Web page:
We’ve all heard that commonly cited statistic that 50% of marriages in the U.S. end up in divorce. That’s a pretty substantial amount. That also means that there is a pretty substantial amount of marriages still. Granted, we’re not sure how many of those marriages are happy or fully functional but that’s not for me to conjecture one way or another. Also, what does it even mean to have a happy or fully functional marriage?
In Netflix’s hit original series, House of Cards, we get a very unique look at marriage between the leads, Francis and Claire Underwood. Francis is a very powerful and conniving Congressman manipulating his way to the top after being denied as Secretary of State in the new cabinet. Claire is in charge of a philanthropy hoping to delve into the international sphere. She is almost as manipulative as her husband and always gets what she wants done.
What is so intriguing about this power couple is that the marriage dynamic they share is not solely based on the traditional love trope; it is almost contractual. He uses her to further his political agenda and she uses him to increase donations to her organization. Furthermore, they also blatantly use others as well, engaging in extra-marital affairs if necessary.
And yet, despite their arrangement, there is still so much mutual respect and care between the two of them. They would do anything for the other, like the instance when Claire’s charity dinner was caught in the crossfire between her husband and a lobbyist at odds with each other; Francis came in and helped make the night a success. It wasn’t her fault that the dispute spilled over onto her, and he was going to make sure that it wouldn’t ruin the night completely for her.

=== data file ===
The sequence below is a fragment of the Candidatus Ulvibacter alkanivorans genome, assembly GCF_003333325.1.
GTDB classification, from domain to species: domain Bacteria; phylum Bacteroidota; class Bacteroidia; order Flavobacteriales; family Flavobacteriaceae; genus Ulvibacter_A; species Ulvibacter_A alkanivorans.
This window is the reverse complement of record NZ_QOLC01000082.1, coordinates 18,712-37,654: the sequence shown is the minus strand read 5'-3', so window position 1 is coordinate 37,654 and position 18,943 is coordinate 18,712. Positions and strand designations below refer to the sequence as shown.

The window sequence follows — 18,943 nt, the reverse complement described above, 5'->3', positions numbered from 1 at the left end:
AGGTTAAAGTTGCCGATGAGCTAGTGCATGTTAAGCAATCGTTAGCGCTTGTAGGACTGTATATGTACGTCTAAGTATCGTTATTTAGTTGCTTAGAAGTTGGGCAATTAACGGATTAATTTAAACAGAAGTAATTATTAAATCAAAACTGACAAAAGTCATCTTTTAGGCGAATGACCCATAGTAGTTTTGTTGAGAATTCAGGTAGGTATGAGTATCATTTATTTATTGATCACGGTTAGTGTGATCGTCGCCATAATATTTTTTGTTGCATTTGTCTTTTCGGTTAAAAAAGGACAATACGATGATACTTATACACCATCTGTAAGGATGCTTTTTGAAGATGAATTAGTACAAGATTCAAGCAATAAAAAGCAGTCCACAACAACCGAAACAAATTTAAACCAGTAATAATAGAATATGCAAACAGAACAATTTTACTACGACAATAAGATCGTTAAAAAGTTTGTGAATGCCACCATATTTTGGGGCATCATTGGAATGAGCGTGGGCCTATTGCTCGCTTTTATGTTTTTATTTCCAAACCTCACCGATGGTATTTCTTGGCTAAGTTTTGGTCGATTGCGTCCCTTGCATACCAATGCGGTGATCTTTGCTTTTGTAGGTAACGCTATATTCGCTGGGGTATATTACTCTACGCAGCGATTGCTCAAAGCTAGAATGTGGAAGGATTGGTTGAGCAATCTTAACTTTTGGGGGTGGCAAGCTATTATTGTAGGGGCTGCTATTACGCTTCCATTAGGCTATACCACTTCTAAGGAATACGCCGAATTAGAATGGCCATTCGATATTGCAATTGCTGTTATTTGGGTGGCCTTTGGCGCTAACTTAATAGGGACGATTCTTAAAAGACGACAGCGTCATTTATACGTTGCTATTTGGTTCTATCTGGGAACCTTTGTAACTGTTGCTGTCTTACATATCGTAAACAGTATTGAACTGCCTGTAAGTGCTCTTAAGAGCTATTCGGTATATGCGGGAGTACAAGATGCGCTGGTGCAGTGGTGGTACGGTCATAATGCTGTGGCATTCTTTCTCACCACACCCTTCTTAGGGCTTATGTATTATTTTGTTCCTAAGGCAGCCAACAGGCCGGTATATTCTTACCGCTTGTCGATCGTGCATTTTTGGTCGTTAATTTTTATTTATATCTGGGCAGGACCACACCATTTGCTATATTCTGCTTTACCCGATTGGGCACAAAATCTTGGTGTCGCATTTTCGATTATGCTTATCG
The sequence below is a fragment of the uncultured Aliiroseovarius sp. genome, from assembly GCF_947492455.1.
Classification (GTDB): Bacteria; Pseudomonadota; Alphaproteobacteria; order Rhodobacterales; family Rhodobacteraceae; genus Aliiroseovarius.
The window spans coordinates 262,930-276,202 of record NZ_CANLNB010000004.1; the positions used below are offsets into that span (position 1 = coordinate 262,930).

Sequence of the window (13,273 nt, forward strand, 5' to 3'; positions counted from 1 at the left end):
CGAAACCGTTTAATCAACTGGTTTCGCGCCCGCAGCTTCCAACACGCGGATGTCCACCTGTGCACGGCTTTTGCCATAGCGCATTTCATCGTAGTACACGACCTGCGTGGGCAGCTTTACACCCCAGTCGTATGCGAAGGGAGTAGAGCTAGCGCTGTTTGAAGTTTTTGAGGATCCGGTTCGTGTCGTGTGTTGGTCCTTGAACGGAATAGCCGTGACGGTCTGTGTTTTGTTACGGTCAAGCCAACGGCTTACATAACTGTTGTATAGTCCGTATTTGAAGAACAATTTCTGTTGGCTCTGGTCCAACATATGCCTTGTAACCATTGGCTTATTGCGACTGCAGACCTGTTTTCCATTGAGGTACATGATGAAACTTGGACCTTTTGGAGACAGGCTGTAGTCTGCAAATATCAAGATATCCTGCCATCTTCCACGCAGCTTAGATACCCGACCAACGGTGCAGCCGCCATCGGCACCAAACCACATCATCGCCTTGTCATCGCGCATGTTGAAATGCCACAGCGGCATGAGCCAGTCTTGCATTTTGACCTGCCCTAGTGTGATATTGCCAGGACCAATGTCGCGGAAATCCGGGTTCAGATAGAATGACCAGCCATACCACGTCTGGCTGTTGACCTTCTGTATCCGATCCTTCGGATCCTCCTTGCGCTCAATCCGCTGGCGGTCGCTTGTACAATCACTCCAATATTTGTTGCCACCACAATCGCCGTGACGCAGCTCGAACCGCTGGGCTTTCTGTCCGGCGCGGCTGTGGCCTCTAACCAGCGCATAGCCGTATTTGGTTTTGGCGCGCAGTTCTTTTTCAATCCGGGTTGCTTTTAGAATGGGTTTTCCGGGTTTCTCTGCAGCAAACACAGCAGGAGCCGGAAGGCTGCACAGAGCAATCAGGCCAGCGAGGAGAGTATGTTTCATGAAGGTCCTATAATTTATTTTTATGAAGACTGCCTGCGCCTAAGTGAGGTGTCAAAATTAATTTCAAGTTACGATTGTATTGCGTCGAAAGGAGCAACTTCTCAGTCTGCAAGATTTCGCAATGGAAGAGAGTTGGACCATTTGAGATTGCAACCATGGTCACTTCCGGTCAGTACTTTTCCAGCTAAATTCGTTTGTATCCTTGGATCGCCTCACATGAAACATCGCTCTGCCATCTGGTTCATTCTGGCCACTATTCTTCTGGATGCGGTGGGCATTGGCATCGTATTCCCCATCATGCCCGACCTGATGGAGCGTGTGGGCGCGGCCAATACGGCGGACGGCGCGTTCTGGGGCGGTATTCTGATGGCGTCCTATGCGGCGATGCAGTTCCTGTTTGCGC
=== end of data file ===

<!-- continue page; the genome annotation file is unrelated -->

At this dinner, both of their prospective lovers showed up. While one was chatting it up with his/her respective lover, the other would sweep in with jealousy and dote on him/her. How much of this was just part of their well orchestrated charade of the perfect marriage and how much was pure unadulterated jealousy is still quite hazy. Regardless, neither one will let the other one fall. They rose together and they will continue to do so as long as possible.
Some would argue that this loveless marriage is counterintuitive and sinful. But who are we to judge? Relationships work in a slew of different ways. No one is like the other. Along with love, marriages can also present many opportunities and be more of a stable rock in a person’s life. While we are presented constantly the notion that marriage is love, the reality is that it’s not always that way. Some people may not even believe that it really is necessary. At one point in the series, Claire tells the story of Frank’s proposal. He told her that if she just wanted to be happy, that she should walk away because that’s not what he was going to bring her. He promised that life would be interesting with him and that he would let her do as she please. No kids or early retirement to spend time together. At the end, he put the ring on her finger because he already knew that the answer would be yes without a shadow of a doubt because he knew her.
And that at the end of the day seems to be the most important part: how well you know the person from their weaknesses to their strengths and desires. And maybe at the end of the day, love and being faithful to the person — or whatever else is part of one’s marriage vows — comes from a mutual respect of what kind of person they are. It need not be, necessarily, some hoity toity, sickening love story (although it very well can be). I mean, to each his own, right?
Original Author: Natalia Fallas